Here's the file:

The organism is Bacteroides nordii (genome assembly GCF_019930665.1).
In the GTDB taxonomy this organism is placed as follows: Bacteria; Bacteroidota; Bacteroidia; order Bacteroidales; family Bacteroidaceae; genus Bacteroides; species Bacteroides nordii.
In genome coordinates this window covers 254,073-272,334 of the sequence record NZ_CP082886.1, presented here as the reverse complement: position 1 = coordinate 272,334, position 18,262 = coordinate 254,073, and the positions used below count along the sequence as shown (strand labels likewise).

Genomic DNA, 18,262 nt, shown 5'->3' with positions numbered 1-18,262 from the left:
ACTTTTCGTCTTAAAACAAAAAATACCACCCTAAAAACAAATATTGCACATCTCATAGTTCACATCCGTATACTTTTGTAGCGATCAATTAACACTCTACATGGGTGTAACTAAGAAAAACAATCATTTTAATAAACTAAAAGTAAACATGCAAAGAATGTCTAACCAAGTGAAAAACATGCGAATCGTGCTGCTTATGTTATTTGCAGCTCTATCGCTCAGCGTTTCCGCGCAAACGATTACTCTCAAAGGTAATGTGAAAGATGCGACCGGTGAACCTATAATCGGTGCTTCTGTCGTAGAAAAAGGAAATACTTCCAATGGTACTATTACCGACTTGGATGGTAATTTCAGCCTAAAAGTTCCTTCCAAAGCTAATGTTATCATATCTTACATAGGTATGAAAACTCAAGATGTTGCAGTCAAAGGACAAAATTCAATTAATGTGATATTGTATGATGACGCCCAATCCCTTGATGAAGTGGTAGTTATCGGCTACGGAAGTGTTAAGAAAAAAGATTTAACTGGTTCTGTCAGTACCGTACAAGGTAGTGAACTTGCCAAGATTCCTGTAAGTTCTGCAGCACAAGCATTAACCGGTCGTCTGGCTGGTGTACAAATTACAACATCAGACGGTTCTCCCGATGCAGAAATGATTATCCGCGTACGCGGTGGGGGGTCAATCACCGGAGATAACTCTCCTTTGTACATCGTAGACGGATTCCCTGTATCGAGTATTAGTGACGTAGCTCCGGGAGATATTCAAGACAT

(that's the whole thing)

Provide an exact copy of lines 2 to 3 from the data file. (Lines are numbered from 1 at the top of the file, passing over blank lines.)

In the GTDB taxonomy this organism is placed as follows: Bacteria; Bacteroidota; Bacteroidia; order Bacteroidales; family Bacteroidaceae; genus Bacteroides; species Bacteroides nordii.
In genome coordinates this window covers 254,073-272,334 of the sequence record NZ_CP082886.1, presented here as the reverse complement: position 1 = coordinate 272,334, position 18,262 = coordinate 254,073, and the positions used below count along the sequence as shown (strand labels likewise).